Posted on: 17 August 2015
Once you have it in your head that you're going to redesign or renovate your yard, it's important to decide what kind of time and money you have to invest in each part of the project. Often, the cheap options aren't fast and the fast options aren't cheap, so be prepared to spend some of both throughout the course of your renovation. There are some specific areas you should carefully consider before making a decision, though, so you know what you'll get out of it for investing either your time or your money in the final result.
The Grass Should Be Greener
The foundation of any good yard is great grass, but great grass doesn't happen overnight, so before you get too deep into your plans, do some thinking about the lawn you want. You can either seed your lawn yourself or install pregrown sod instead. One will offer you an inexpensive way of growing the lawn you want, while the other will give you the final result you're looking for in a matter of hours. The big difference is what it will cost you.
Seeding your own lawn will require dedicated attention on your part, sometimes up to nine weeks depending on the grass species. You'll also need to ensure that your property has a gentle enough slope that water runoff won't wash away the seeds before they take root. With sod, the work has been done for you, but you should budget for a materials cost of up to $600-plus, less if you choose a lower grade grass and more if you choose a professional install.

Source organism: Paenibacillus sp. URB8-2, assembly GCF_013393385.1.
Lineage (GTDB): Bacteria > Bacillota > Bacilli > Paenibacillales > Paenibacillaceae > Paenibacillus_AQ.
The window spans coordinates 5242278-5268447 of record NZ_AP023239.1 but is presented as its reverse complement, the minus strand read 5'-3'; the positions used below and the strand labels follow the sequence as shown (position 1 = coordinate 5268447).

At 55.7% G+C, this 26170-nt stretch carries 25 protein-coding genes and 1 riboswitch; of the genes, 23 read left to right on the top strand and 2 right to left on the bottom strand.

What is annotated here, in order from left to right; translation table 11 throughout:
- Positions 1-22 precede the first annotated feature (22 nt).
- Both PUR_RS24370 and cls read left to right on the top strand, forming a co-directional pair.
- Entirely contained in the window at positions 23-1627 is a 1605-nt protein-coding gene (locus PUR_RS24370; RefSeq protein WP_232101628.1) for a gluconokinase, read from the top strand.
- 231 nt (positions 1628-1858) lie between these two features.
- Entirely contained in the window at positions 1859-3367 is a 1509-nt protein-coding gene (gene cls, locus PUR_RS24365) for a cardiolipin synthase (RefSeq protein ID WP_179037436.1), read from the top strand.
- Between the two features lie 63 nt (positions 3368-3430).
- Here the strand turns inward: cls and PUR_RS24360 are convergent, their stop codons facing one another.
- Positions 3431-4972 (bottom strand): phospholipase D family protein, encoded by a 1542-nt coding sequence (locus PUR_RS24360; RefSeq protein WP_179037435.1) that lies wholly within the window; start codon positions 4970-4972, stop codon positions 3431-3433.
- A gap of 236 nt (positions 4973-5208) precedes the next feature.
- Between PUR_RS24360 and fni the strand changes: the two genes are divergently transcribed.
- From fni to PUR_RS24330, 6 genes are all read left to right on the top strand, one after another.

Hold Back the Earth
While not every home is built on a significant slope, those that are can benefit from well-planned and well-built retaining walls. Whether it's just one or a series of benches for a very drastic incline, there are a number of payoffs. As with seed versus sod, doing it yourself is cheaper but may cost you more than time if you aren't prepared for the task at hand.
If you're only holding back a small volume of earth, building your own retaining wall is a simple matter of properly structuring the wall and using strong materials. For larger areas, more complex benching systems, or slopes close to your house, call a professional. Too often, enthusiastic homeowners take on more than they should, and the results of a retaining wall failing are simply more costly than you should risk. If you can't keep it small, or simple, save your time and call a professional landscaper.
There's a lot of work ahead of you, and no small cost to cover, so make sure you know where you can afford to spend your time and where you can't afford to cut corners. If you need advice, help planning, or just someone who knows all the right people to bring in, contact a local landscaping company like Greatland Tree Service to evaluate your property and your plan and draw up a quote.Share